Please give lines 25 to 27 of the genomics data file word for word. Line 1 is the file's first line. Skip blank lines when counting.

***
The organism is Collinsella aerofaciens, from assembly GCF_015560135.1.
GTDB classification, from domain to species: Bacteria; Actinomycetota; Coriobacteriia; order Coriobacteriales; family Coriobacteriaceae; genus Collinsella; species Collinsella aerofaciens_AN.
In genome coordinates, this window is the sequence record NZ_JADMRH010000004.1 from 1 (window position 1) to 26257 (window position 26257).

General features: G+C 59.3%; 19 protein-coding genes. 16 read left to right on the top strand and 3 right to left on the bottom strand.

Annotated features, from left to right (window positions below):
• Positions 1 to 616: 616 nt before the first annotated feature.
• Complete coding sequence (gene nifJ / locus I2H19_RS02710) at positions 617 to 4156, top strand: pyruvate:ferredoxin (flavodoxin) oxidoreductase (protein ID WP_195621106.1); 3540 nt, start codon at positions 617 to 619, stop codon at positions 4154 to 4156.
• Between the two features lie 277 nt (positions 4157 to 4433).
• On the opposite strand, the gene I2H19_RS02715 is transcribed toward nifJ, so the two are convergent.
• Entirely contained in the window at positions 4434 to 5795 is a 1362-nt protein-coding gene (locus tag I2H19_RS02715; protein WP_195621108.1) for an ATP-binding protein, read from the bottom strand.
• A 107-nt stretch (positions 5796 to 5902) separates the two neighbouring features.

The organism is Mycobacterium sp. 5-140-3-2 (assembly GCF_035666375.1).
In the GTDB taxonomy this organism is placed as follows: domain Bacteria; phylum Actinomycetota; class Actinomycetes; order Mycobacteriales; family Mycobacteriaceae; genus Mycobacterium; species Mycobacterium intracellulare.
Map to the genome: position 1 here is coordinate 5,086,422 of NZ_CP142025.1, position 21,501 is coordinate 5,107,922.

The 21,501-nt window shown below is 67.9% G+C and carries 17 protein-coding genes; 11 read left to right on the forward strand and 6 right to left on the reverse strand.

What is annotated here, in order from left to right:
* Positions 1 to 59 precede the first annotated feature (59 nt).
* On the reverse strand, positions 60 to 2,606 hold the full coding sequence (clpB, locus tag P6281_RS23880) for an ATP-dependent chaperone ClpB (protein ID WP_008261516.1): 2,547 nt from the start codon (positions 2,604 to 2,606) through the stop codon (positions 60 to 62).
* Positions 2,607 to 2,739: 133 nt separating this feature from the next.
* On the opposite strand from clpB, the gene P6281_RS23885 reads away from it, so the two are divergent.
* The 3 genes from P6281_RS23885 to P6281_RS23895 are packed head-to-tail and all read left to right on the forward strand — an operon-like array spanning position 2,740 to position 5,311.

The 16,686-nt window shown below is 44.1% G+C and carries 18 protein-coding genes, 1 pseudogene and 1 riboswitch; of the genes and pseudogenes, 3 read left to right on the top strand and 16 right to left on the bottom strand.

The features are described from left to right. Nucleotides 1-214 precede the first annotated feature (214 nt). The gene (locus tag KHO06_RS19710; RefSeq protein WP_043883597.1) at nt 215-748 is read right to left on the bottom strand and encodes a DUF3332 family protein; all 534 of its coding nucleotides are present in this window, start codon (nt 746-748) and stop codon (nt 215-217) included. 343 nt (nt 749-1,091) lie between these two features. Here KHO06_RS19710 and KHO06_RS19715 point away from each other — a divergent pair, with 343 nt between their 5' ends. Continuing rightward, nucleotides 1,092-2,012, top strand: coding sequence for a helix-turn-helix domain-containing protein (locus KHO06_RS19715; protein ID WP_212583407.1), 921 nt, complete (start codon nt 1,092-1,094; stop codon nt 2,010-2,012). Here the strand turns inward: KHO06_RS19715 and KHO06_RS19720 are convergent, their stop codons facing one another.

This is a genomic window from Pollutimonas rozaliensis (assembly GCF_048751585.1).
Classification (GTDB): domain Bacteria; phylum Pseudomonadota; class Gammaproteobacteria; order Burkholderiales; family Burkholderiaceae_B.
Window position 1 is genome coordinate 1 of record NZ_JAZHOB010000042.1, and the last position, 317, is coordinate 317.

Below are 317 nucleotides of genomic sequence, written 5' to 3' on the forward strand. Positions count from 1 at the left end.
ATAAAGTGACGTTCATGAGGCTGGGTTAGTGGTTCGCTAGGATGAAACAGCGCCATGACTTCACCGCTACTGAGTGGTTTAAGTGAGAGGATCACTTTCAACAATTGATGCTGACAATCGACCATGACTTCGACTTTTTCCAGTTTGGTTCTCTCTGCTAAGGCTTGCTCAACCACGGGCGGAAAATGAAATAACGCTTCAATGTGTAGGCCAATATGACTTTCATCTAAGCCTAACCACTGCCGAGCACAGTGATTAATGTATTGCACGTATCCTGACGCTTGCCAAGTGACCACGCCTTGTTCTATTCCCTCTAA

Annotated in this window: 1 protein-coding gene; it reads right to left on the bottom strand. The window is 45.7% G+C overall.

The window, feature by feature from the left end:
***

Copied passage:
Classification (GTDB): domain Bacteria; phylum Pseudomonadota; class Gammaproteobacteria; order Burkholderiales; family Burkholderiaceae_B.
Window position 1 is genome coordinate 1 of record NZ_JAZHOB010000042.1, and the last position, 317, is coordinate 317.

Below are 317 nucleotides of genomic sequence, written 5' to 3' on the forward strand. Positions count from 1 at the left end.